Christopher Duggan, Christopher Wagstaff, eds. Italy in the Cold War: Politics, Culture and Society, 1948-58. Oxford, England, and Washington, D.C.: Berg Publishers, 1995. xi + 228 pp. $47.95 (cloth), ISBN 978-1-85973-038-6.
Reviewed by Alan J. Mayne (University of Melbourne)
Published on H-Italy (February, 1997)
Staring out from the cover of this monograph, a dramatically personified Italy deflects a hurled hammer-and-sickle, her shield emblazoned with the cross of the Christian Democrats. "Defend Yourselves!" exhorts this Cold War poster. The dramatic intensity of its message, distilling for postwar Italians the stark realignments of a broader new world order, is not ultimately fully appropriated by the pastiche of historical interpretations that follow in this timely, important, albeit compromised, book. Yet the book does unambiguously succeed in opening a window upon Italy in the volatile decade 1948-58, and in so doing goes far toward establishing a research agenda for further study of this relatively overlooked period in recent Italian history.
Duggan and Wagstaff have drawn together a collection of conference papers that were initially presented at the University of Reading in 1990. Thirteen authors contribute to the monograph, imparting to it the collage-like structure of sometimes capricious elements that characterises the genre of conference proceedings. Arguably, a more rigorous selection process, reducing the number of contributors and increasing the scope for elaboration within the remaining chapters, would have served the editors better. Moreover, because the book retains the inward-looking character of conference discourse amongst experts in particular fields, it falls between stools in terms of wider audiences. Its chapters tend to assume more historical knowledge than that likely among beginners, so that the book is unlikely to become a mainstream teaching text. Yet the chapters' unevenness (in terms both of word length and of reflective integration of research within the historiography of modern Italy) undercuts the book's effectiveness as a research tool for more advanced readers.
These quirks are nonetheless to a very large extent contained by Christopher Duggan's magisterial opening survey of postwar Italy (and which also constructs a thematic shell within which to place the diverse preoccupations of the following chapters), and by the very real scholarly gems uncovered as one reads on. Two broad thematic continuities are identified by Duggan within the book: the political and economic consequences of the Cold War upon Italian society, and ramifications upon Italian cultural reference points of the mental divide between the United States and the Soviet Union. Duggan emphasises the indeterminacy of outcomes facing Italians in the 1950s: the continuities of fascist traditions, Pius XII's efforts to shore up the Italian state as a bastion of Christian civilisation, the contending images of US modernist consumerism and (until 1956) of Soviet social justice, the massive expansion of a Christian Democrat clientelist state. Above all, he stresses the failure of the new republic to provide a solid peg for postwar national identity.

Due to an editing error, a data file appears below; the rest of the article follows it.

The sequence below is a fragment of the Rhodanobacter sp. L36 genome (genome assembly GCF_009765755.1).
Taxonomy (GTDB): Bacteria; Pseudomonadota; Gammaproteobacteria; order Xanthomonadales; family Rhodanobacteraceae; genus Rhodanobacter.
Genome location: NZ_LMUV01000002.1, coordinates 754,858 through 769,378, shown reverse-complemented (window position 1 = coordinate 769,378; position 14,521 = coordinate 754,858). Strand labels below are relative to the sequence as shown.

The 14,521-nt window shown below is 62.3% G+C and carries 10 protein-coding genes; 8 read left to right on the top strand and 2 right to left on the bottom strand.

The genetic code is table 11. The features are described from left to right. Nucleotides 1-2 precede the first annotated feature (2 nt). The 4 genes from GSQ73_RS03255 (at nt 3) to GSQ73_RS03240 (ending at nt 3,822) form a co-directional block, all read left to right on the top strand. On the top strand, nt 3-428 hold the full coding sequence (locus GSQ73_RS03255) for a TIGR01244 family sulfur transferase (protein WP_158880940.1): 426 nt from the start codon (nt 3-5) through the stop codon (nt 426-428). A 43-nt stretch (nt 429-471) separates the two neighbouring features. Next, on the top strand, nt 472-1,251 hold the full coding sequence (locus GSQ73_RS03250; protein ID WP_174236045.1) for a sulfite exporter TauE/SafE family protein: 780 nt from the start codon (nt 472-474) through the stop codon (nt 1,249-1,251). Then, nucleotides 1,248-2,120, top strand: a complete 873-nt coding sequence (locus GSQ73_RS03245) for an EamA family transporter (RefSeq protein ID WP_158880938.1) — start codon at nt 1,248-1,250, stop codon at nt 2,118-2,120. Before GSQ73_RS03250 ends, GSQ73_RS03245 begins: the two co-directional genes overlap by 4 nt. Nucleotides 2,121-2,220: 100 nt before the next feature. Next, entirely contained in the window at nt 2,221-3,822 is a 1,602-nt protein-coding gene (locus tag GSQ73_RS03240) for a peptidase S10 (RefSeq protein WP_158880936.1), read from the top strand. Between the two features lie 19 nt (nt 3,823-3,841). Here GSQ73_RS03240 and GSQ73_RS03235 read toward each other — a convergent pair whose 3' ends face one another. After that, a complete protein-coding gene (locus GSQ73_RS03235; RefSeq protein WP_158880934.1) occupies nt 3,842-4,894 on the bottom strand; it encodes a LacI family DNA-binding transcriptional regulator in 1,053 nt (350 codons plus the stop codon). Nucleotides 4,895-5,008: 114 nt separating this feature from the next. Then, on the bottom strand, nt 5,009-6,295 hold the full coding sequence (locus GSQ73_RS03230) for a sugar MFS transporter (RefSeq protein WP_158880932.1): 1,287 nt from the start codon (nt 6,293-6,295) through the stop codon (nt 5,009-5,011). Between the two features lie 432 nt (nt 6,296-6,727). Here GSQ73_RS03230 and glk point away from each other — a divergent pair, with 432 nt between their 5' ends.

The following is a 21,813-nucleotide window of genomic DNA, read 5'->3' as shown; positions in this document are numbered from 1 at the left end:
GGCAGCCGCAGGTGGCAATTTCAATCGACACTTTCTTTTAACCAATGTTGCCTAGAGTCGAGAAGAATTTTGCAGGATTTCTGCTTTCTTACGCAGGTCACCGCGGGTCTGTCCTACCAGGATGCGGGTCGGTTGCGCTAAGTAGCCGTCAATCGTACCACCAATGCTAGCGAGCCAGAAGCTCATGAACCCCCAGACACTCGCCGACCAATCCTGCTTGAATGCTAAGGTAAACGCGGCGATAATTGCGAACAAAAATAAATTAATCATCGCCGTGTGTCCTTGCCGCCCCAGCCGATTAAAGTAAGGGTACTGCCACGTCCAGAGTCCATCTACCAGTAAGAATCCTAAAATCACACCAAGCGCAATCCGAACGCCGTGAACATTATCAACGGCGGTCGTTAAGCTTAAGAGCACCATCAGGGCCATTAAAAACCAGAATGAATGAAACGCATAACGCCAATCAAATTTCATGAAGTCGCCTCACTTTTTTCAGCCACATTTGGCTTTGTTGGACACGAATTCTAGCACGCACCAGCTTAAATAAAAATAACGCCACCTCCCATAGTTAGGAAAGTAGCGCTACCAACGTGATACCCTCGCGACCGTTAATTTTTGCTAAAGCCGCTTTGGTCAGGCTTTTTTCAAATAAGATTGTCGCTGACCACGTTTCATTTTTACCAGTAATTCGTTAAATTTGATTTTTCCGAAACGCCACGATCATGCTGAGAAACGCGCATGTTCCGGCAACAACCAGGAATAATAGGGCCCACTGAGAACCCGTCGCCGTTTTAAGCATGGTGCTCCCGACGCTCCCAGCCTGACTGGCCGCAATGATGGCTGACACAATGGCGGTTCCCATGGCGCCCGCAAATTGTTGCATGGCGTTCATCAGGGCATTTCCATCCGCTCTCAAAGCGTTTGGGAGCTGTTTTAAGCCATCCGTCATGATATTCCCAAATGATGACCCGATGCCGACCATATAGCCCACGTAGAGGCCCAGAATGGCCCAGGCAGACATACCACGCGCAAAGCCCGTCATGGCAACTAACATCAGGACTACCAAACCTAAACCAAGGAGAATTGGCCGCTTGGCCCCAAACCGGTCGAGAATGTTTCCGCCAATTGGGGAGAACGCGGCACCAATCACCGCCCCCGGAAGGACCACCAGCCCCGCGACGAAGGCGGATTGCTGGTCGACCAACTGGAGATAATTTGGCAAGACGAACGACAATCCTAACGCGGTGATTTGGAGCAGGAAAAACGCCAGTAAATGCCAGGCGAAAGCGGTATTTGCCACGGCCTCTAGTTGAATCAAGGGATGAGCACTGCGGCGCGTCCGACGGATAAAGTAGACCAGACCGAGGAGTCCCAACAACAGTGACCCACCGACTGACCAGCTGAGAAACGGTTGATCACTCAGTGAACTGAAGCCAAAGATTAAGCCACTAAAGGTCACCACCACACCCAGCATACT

Chapters by D. W. Ellwood and Antonio Varsori examine Italian participation (bankrolled by billions in U.S. aid) in the military and economic integration of Europe. Their studies are complemented by Peter Hebblethwaite, Vera Zamagni, and Percy Allum, who probe in turn Pius XII's reactions to the Cold War, U.S. influence on the Italian economy, and the consolidation of a distinctive new form of "catch-all" party political structure by the Christian Democrats.
These wide-ranging chapters provide a setting for much more focused studies. Christopher Wagstaff offers a fascinating analysis of postwar Italian cinema. Stephen Gundle reviews Togliatti's harnessing of Gramsci to the fashioning of a new vision of communism grounded in the particularities of Italy. Donald Sassoon deals with Italian images of Russia, and Robert Dombroski takes Franco Fortini as an exemplar of Marxist intellectual life, analysing his reviews of writers on a spectrum ranging from Gramsci to Lampedusa. Lesley Caldwell identifies important areas for further research into the legal constructions and the experiences of Italian families. Penny Sparke provides a short but compelling review of American influence upon Italian design. Diego Zancani assesses the significance of Anglo-American linguistic borrowings, and assembles a list of examples that range from guerra fredda and cortina di ferro to teddy-boy and welfare state.
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Alan J. Mayne. Review of Duggan, Christopher; Wagstaff, Christopher, eds., Italy in the Cold War: Politics, Culture and Society, 1948-58.
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